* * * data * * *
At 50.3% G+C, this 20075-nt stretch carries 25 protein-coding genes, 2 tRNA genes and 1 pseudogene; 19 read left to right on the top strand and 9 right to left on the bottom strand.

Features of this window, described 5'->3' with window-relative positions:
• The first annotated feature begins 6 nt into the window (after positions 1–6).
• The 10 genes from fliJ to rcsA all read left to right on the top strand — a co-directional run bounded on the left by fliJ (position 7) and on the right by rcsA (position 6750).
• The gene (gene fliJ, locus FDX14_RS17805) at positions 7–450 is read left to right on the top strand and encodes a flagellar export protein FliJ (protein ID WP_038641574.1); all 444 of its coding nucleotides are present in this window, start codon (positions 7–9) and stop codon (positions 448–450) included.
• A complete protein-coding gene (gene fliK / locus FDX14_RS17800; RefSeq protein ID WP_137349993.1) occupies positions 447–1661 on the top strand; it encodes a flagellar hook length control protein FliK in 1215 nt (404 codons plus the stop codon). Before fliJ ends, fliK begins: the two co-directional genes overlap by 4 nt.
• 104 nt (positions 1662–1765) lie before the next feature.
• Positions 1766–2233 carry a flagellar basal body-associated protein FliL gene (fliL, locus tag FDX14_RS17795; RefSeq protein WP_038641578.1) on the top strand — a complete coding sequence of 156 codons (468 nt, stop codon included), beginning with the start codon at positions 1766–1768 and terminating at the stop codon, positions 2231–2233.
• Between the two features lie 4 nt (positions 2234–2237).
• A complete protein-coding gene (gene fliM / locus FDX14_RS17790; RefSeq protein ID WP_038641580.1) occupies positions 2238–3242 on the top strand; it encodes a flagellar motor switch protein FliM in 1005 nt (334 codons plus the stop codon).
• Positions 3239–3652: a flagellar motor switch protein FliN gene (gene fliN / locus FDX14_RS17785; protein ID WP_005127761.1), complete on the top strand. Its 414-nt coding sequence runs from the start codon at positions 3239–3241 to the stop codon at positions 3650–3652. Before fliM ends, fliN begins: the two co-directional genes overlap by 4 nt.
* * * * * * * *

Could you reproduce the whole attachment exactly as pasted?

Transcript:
At 50.3% G+C, this 20075-nt stretch carries 25 protein-coding genes, 2 tRNA genes and 1 pseudogene; 19 read left to right on the top strand and 9 right to left on the bottom strand.

Features of this window, described 5'->3' with window-relative positions:
• The first annotated feature begins 6 nt into the window (after positions 1–6).
• The 10 genes from fliJ to rcsA all read left to right on the top strand — a co-directional run bounded on the left by fliJ (position 7) and on the right by rcsA (position 6750).
• The gene (gene fliJ, locus FDX14_RS17805) at positions 7–450 is read left to right on the top strand and encodes a flagellar export protein FliJ (protein ID WP_038641574.1); all 444 of its coding nucleotides are present in this window, start codon (positions 7–9) and stop codon (positions 448–450) included.
• A complete protein-coding gene (gene fliK / locus FDX14_RS17800; RefSeq protein ID WP_137349993.1) occupies positions 447–1661 on the top strand; it encodes a flagellar hook length control protein FliK in 1215 nt (404 codons plus the stop codon). Before fliJ ends, fliK begins: the two co-directional genes overlap by 4 nt.
• 104 nt (positions 1662–1765) lie before the next feature.
• Positions 1766–2233 carry a flagellar basal body-associated protein FliL gene (fliL, locus tag FDX14_RS17795; RefSeq protein WP_038641578.1) on the top strand — a complete coding sequence of 156 codons (468 nt, stop codon included), beginning with the start codon at positions 1766–1768 and terminating at the stop codon, positions 2231–2233.
• Between the two features lie 4 nt (positions 2234–2237).
• A complete protein-coding gene (gene fliM / locus FDX14_RS17790; RefSeq protein ID WP_038641580.1) occupies positions 2238–3242 on the top strand; it encodes a flagellar motor switch protein FliM in 1005 nt (334 codons plus the stop codon).
• Positions 3239–3652: a flagellar motor switch protein FliN gene (gene fliN / locus FDX14_RS17785; protein ID WP_005127761.1), complete on the top strand. Its 414-nt coding sequence runs from the start codon at positions 3239–3241 to the stop codon at positions 3650–3652. Before fliM ends, fliN begins: the two co-directional genes overlap by 4 nt.